As construction stagnated in the midst of the crisis, we are several years away from meaningful supply increases. The bargaining power will not be on the side of renters until single family home prices decline another 20%+.
    May 20, 2011. 06:41 PM | 2 Likes Like |Link to Comment
  • The Case for Apartment REITs [View article]
    While I agree (as is widely accepted) a rise in the level of prevailing rates (often associated with inflation) will drive the cost of capital and thus the hurdle rate north, I would contend that top-down factors may drive income proportionately higher over time. As rising interest rates also impact the affordability of single family homes, such an environment would create more renters by necessity.

    In any event I would like to see a pullback of 20% before considering a purchase. The entire REIT complex seems a bit too high given the huge bounce from the lows in '09.

    May 20, 2011. 05:32 PM | 1 Like Like |Link to Comment
  • Four Overvalued S&P 500 Stocks to Avoid [View article]
    Why is it wrong to assume rental growth will reach unprecendented levels in light of the fundmental story at play? Few people are credit worthy enough to buy and even fewer have the cash on hand for a 20% - 30% down payment to top it off. With real economic growth remaining anemic in the U.S., there will no upward pressure on wages or an improving employment market for many years. Long story short, many people will be forced to rent. Furthermore, those fortunate enough to find themselves in a financial position to buy may be scared away by the extremely poor liquidity still plaguing residential real estate.

    This is not to mention that single family housing is a break even investment at best when prices levels over the past century are discounted for taxes, interest (even deducted), and maintenance/utilities. Who knows what will happen when Americans began to analyze a home purchase objectively rather than emotionally?!

    Look forward to hear your thoughts on AVB.
    May 18, 2011. 04:41 PM | Likes Like |Link to Comment
  • Interview: Jim Rogers on Long Agriculture, Short Bonds and ... Soccer [View article]
    To be sure, the ghost cities are clear indicator that real estate is overpriced in China. Those price levels must come down substanitally to promote widespread affordability for the middle class.

    However, those ghost cities were largely constructed with cash/savings rather than leverage. Therefore we should not see the same destruction of lenders' balance sheets that we saw in the U.S., which could limit the overall damage.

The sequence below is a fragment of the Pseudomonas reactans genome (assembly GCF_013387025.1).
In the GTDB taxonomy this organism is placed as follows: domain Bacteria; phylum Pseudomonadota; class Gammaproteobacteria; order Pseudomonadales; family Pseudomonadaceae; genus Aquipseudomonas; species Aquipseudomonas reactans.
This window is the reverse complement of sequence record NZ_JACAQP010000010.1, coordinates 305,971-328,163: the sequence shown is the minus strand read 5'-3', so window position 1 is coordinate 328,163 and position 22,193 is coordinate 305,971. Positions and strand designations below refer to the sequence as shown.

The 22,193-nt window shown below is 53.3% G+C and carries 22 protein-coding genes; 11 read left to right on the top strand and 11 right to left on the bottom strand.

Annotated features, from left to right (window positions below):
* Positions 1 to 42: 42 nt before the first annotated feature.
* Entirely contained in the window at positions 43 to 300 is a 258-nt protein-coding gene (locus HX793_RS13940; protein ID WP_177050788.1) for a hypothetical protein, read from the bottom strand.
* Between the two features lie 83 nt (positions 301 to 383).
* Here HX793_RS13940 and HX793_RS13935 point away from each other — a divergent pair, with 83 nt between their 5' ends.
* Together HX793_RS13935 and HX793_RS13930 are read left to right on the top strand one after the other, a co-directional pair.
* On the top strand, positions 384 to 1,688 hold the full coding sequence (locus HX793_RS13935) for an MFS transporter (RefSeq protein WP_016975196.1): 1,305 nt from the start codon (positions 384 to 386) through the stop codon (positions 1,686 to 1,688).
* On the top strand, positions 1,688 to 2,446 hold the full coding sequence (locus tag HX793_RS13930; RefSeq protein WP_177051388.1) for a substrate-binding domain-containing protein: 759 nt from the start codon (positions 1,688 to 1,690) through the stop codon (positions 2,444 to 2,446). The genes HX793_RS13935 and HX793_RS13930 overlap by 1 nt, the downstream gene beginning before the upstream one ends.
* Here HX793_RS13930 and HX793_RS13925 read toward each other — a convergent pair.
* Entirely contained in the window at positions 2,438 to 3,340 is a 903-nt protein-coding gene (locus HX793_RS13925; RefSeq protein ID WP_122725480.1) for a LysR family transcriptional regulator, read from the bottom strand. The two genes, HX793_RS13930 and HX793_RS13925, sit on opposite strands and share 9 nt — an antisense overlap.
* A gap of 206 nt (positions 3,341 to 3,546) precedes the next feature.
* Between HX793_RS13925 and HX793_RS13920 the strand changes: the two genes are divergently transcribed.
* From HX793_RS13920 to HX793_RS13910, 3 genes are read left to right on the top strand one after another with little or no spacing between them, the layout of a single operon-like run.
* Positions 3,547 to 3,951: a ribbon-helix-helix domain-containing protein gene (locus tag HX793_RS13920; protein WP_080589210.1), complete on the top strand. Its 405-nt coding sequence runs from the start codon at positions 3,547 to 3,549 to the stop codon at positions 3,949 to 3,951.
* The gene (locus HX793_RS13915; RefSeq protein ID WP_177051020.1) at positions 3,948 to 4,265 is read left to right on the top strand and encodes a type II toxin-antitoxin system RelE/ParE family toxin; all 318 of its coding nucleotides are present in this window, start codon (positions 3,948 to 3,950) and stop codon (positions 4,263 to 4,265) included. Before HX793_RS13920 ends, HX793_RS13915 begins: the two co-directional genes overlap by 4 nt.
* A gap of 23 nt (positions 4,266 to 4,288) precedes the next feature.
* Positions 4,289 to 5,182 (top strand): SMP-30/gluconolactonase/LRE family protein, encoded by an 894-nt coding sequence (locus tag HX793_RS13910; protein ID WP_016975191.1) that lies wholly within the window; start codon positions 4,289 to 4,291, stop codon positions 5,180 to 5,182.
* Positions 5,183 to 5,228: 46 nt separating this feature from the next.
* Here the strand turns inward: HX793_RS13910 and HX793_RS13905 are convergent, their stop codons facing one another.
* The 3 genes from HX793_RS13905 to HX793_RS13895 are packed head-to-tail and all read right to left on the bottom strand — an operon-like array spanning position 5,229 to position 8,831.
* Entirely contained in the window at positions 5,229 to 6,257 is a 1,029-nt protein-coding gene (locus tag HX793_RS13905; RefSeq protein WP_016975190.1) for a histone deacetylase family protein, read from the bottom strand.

May 11, 2011. 04:01 PM | 2 Likes Like |Link to Comment
  • 9 Critical Questions Investors Must Consider [View article]
    On the Eurozone; while I agree the relative size of those economies is insignificant, the ECB and member nations are commiting real money to the problem, in the hundreds of billions of dollars, which could be troublesome down the road. Because of the poor economic scale of the PIIGS and their inability to devalue their currency/debt directly, they could become a black hole for financial resources.

    I also agree the U.S. is in every bit as much trouble if not more. But due to our economy accounting for 25% of global GDP and owning the world's reserve currency we can continue on in this fashion for some time, for better or worse.

    As for the banks, I think the best thing we can do as investors is not capitalize them by purchasing their bonds, common, and preferred. Let's face it, we're already capitalizing them with our tax dollars!
    May 10, 2011. 10:29 AM | Likes Like |Link to Comment
  • 9 Critical Questions Investors Must Consider [View article]
    Without question these financial reporting shenanigans are criminal. Particularly upsetting is the absurd bonus/compensation issue when the government backstops their losses with taxpayer money.
    May 10, 2011. 10:21 AM | Likes Like |Link to Comment
  • Thoughts on the Silver Crash [View article]
    You could be right; without question the long-term trend is still up. Though I do think there is some weight to the argument that the (formerly) elevated price levels brought some metal to the market in the form of recycling, etc.
    May 5, 2011. 04:25 PM | 6 Likes Like |Link to Comment
  • Thoughts on the Silver Crash [View article]
    Excellent point.
    May 5, 2011. 04:23 PM | 4 Likes Like |Link to Comment